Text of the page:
Don Christie, founder and director of Wellington's largest open source service and cloud computing service provider Catalyst, is happy if developers and other IT professionals working for the firm moonlight as hackers.
Thanks to the media, hacker is a term usually associated with people who do bad things with computers. However, the word has taken on a more positive meaning in technology circles. In that world hacking is the art of taking things apart, then putting them back together in ways that are better or where they do something that was never the original designer's intent.
Away from their day jobs, the hackers working at Catalyst get together with colleagues, designers and peers from other technology firms to work on projects for the public good. They collaborate at weekend-long events know in New Zealand as hackathons, elsewhere they are known as code days or codefests.
Hack Miramar is such an event. First held in November 2014, the event was established in Wellington's eastern suburbs by three technology professionals: Ian Apperley, Mike Riversdale and Ben Wilde. 30 people joined teams to solve technology problems focused on transport between their neighbourhood and the CBD.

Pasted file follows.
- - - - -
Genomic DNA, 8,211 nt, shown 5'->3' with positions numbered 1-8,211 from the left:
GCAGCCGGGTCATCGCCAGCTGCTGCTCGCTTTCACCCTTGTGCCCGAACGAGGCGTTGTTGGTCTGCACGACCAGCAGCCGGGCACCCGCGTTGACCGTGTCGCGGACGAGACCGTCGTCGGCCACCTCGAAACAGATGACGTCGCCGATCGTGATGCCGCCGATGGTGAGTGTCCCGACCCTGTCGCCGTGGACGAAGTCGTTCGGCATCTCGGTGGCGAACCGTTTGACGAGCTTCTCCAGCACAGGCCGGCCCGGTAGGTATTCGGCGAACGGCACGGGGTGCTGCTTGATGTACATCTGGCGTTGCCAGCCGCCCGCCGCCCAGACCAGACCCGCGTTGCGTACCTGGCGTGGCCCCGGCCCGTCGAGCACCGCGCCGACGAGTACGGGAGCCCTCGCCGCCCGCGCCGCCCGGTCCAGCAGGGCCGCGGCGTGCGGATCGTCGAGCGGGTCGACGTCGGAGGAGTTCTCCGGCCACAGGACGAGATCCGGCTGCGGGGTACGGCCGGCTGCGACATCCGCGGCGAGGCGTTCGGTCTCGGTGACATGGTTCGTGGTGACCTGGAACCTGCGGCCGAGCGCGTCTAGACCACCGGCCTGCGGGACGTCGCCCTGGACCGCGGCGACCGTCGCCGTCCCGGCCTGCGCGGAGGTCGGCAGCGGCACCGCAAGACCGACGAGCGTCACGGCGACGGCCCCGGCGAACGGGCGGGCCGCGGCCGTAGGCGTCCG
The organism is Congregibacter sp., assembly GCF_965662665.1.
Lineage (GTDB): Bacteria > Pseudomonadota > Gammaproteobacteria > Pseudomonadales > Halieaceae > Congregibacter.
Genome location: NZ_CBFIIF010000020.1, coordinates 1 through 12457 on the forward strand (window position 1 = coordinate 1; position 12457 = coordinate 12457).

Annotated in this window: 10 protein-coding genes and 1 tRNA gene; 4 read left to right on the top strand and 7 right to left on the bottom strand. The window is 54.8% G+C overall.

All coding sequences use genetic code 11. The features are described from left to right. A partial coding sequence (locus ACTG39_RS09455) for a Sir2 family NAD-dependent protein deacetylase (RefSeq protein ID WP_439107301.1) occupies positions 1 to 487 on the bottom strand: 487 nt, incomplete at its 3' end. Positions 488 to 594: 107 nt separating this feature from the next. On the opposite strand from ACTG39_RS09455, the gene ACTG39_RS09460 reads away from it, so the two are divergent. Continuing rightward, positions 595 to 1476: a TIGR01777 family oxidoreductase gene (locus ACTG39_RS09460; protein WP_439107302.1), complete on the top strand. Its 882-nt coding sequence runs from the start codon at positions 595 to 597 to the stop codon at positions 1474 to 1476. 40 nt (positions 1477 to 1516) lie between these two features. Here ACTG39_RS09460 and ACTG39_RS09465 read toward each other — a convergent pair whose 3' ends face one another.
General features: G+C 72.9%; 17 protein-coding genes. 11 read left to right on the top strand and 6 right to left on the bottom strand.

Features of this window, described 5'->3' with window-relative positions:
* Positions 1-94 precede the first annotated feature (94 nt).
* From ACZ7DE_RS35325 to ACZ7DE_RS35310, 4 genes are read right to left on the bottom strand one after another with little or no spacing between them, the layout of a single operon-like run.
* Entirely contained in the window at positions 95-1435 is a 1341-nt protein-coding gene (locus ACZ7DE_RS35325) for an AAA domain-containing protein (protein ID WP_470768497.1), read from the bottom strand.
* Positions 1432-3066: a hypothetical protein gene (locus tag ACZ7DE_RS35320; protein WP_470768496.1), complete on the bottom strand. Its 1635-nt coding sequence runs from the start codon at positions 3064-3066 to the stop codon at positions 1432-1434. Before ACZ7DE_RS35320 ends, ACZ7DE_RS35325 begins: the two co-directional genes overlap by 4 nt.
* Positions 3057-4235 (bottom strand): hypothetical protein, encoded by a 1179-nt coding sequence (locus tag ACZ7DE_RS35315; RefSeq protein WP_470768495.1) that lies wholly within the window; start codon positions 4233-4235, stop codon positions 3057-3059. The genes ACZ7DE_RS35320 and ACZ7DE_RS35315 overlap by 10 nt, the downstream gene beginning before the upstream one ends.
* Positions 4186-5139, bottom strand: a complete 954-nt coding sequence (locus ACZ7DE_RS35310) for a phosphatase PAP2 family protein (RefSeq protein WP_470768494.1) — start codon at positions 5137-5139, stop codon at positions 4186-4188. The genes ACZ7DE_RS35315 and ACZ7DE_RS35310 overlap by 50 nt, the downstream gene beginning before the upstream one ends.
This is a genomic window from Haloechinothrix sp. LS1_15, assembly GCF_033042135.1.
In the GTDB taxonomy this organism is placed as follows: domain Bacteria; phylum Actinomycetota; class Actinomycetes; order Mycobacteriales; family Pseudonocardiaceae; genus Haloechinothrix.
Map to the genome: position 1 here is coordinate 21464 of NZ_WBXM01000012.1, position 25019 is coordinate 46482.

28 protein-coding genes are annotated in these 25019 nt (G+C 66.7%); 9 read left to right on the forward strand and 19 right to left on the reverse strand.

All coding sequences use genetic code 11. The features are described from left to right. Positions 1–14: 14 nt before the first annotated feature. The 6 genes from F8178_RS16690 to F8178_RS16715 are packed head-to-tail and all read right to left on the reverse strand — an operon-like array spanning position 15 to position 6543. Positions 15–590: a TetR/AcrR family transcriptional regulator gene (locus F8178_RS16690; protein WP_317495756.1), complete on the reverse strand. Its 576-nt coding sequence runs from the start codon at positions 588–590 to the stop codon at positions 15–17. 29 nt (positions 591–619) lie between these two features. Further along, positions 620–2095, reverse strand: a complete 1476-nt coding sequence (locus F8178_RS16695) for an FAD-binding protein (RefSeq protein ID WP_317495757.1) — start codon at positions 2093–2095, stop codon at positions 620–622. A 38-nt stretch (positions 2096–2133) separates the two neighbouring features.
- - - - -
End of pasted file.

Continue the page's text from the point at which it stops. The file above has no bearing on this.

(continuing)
Christie says Catalyst employees took part in last year's Hack Miramar event without any intervention from the company.
"They went there to solve community problems and to meet other people, share interesting ideas and learn."
Among other things they developed a real-time app for phones that tells travellers how long they need to wait for the next bus and how full it will be when it arrives.
In July Hack Miramar and Catalyst employees will take part in New Zealand's biggest hackathon to date: GovHackNZ, a nationwide event where white hat hackers — a term used to describe ethical hackers —will join people from government, academia and industry to work on projects using New Zealand government open data.
Bringing in outside help through a hackathon helps inject the entrepreneurial energy and innovation of the private sector into government and has the potential to kickstart projects that might otherwise be overlooked.
According to Christie, staff at Catalyst are well suited to hackathons because they already spend much of their time working with open source software and open data.
He says: "This means there's software we can share with others and our staff are free to share." Catalyst additionally provides support to hackathons by allowing access to their cloud.
They will provide that same support at GovHack and anticipate increased involvement as the event grows.
It's not just individuals who learn from taking part in hackathons. Christie says Catalyst simply donated resources in the past. For GovHack it will preconfigure cloud infrastructure so the hacker projects can hit the ground running.
Contributing Writer: Bill Bennett